The two are cleverly joined together in order to drive the sub conscious political narrative that if you are for peace then you must be for the process. Conversely if you are against the process, then you must be against peace. And so the emotional blackmail at the heart of the Belfast Agreement takes root. 

Peace should not be dependent upon the Belfast Agreement designed ‘process’, but rather it should be a fundamental principle from all sides. Sinn Fein have for too long extracted concession after concession by simply tapping into the public sub consciousness and reminding everyone that we must ‘protect the peace process’. Why must we protect the Belfast Agreement process? What happens if the majority of people in Northern Ireland want real democracy in the form of voluntary coalition? Should they be denied that right in order to ‘protect the process’? 

And therein lies the trick. Every process, by its very definition, has a beginning and an end. The Belfast Agreement has its well documented beginning, but let us look at the end envisaged by the ‘process’. 

The Belfast Agreement allows for only one referendum, and that is on the question of Irish unity. And then a referendum every seven years until such times as the answer is the one that Nationalism wants. That is where the process ends. 

Is it any wonder that Sinn Fein decrees at every possible opportunity that we must ‘protect the peace process’? The process is not designed to allow Nationalism to play a full and meaningful role in a stable and settled Northern Ireland, but rather to provide a vehicle to gradually undermine the legitimacy of the State under the false pretence of ‘parity of esteem’ and ‘equality’. 

All of the above provides a context to the manipulated framework in which our political system operates. However, Unionism has a unique opportunity to right the wrongs of 1998, St Andrews and Hillsborough. 

Now is the time to use Unionism’s increased influence at Westminster to do what the DUP always promised they would do- bring down the Belfast Agreement. Put an end to the ‘process’. And why not? 

Sinn Fein will kick and scream and shout from the rooftops that it is an attack on the ‘process’. And yes, it would be, but why shouldn’t Unionism politically attack the process that has only one envisaged ending? 

If Sinn Fein are now democrats, if they are genuine supporters of peace, then they must be supporters of peace whether democracy goes for them or against them. How perverse a situation do we live in whereby democracy must be stood on its head- in the form of mandatory coalition- in order that we can have peace. Surely it is the complete antithesis of democracy when peace is kept by holding metaphorical gun to its head? 

The ‘peace process’ phraseology should be made linguistically redundant. It is an illusion. Peace and the process are two separate entities that have been uneasily welded together for the purpose of using a veto of fear to say that if the process doesn’t trundle on- and remember where it ends- then we can’t have peace. 

We must always have an absence of violence and Sinn Fein must not be further rewarded for stopping killing people. We have had over 20 years of concessions to Sinn Fein as a ‘reward’ for an end to their repugnant campaign of terrorism, let us now put an end to the pretence that the ‘process’ concession meter must be fed in order to keep the peace.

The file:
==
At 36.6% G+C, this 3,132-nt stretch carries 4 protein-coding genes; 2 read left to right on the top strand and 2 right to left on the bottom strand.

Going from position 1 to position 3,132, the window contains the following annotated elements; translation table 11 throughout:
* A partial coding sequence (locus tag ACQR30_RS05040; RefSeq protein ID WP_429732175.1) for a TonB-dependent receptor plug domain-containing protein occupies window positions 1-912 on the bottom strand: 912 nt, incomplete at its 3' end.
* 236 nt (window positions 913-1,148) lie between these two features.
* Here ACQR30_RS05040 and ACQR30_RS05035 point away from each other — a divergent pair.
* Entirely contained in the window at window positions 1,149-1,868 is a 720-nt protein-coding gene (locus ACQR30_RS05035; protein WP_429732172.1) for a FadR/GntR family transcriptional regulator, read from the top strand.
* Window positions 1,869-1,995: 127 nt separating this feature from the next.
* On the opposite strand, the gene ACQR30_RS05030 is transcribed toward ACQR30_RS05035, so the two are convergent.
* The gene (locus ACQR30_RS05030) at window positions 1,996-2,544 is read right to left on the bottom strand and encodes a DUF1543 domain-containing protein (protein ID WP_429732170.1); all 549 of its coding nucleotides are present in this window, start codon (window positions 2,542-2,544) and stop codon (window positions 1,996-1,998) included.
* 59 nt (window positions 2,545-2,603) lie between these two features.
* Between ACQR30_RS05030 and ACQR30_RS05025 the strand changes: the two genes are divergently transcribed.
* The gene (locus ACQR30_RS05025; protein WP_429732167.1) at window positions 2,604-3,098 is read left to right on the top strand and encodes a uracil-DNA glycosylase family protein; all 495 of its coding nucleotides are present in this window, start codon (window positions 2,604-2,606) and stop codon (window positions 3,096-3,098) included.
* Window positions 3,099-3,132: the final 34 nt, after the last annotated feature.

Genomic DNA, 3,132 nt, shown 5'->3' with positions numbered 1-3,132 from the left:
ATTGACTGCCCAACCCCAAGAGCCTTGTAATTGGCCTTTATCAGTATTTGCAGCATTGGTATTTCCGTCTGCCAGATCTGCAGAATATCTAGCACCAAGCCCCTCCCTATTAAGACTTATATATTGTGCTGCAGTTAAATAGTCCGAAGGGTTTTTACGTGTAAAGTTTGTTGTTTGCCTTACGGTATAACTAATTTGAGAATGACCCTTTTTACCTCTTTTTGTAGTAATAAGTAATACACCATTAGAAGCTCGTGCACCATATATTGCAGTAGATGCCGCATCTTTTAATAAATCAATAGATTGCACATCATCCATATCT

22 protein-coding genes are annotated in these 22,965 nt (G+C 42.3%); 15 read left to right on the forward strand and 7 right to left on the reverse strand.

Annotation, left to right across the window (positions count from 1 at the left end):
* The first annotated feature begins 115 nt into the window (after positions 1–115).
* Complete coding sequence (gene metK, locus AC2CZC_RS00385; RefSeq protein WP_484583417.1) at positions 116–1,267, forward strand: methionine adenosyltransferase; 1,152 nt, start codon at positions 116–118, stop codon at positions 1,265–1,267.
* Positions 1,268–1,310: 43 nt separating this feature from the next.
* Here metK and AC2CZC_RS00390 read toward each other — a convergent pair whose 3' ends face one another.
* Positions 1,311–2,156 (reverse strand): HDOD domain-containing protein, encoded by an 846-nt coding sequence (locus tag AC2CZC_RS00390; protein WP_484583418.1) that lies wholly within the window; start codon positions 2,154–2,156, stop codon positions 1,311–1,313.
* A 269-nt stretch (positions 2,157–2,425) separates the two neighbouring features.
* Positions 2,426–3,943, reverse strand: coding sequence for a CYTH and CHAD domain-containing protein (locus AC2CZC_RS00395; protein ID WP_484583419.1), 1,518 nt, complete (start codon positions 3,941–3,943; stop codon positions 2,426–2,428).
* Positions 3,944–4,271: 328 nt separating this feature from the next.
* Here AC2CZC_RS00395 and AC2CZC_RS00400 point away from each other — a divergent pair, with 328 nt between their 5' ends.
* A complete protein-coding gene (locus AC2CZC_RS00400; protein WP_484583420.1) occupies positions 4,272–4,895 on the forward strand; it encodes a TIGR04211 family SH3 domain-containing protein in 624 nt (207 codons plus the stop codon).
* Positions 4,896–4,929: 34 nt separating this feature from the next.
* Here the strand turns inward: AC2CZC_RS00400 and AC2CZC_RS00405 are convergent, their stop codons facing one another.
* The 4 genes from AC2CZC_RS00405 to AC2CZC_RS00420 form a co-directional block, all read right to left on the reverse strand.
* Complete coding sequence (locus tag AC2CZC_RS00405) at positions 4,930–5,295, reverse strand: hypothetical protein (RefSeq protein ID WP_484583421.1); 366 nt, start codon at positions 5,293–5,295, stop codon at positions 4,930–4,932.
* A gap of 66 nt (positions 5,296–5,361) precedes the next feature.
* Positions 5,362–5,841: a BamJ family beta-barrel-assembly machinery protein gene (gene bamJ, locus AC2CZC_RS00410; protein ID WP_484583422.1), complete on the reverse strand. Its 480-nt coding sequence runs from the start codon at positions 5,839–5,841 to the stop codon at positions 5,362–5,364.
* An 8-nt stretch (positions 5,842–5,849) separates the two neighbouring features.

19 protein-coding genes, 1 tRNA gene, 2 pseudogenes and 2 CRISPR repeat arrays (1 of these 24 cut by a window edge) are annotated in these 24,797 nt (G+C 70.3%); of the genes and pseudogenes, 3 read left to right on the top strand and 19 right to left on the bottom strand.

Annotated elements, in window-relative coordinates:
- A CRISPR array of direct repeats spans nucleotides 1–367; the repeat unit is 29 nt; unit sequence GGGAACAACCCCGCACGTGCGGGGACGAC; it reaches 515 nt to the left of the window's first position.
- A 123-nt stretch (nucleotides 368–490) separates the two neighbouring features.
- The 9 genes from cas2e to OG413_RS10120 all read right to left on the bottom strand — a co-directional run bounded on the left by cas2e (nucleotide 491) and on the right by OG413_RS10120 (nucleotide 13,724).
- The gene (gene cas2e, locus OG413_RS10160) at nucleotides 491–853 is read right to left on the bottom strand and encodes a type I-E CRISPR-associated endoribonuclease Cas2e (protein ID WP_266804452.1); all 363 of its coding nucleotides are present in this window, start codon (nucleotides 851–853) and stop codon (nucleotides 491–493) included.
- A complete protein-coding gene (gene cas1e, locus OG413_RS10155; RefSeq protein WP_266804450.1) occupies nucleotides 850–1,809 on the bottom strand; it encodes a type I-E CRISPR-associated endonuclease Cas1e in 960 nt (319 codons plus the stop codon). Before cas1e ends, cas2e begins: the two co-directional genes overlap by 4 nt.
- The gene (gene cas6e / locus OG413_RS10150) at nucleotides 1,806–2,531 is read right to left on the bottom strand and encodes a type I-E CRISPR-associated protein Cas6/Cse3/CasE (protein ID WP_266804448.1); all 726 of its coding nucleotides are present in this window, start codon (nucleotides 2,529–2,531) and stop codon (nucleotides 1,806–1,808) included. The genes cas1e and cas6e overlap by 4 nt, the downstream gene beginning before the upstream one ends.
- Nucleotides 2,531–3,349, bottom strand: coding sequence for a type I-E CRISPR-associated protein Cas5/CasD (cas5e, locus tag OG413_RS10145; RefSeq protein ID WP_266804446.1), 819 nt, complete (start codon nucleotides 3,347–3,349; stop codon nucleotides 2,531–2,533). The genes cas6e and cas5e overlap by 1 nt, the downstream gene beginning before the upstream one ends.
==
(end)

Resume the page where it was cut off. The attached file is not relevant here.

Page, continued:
It is time to call Sinn Fein out and for Unionism to go on the offensive politically. If Sinn Fein are now democrats, then they must be for peace no matter what. It can not be peace so long as they get what they want, because that would be a perversion of democracy and natural justice. That would be what we have had to stomach for over 20 years. Enough is enough. 

We all want peace, and that should be the bedrock of our society, but let us separate peace from the process. When that happens it will unlock the potential for Unionism to fight back politically, rather than being confined to the straightjacket of the ‘process’. 

Supremacist Sinn Fein should find funding to educate young Unionists on IRA atrocities 

Jim McVeigh’s article carried today on Belfast Live demonstrates just how far removed from reality that Sinn Fein has become. 

They really and truly believe it is their place to tell Unionists how to celebrate our culture, and further than that, tell Unionists how we should ‘learn’ our culture. Just who do they think they are? 

This attitude is another example of Sinn Fein’s increasingly supremacist narrative. They really believe that Unionism is the unreformed underclass of their ‘new Ireland’ society. This attitude is a glimpse into what a United Ireland would hold for Unionism. 

Jim McVeigh’s proposal is cloaked in a charm offensive- much the same strategy that was used to neutralise Unionists that fell for Sinn Fein’s ‘reconciliation’- but when you look beyond the honeyed words, Mr Mcveigh’s real objective is crystal clear. This is simply another method to allow Sinn Fein to target and eradicate expressions of Unionist culture. 

Jim Mcveigh- and all those who supported his defeated injunction- already failed miserably this summer in his targeting of Unionist cutltural expression. Belfast City Council’s injunction fell apart, and in recent days it has been confirmed that it was never even affixed- therefore it did not even take effect.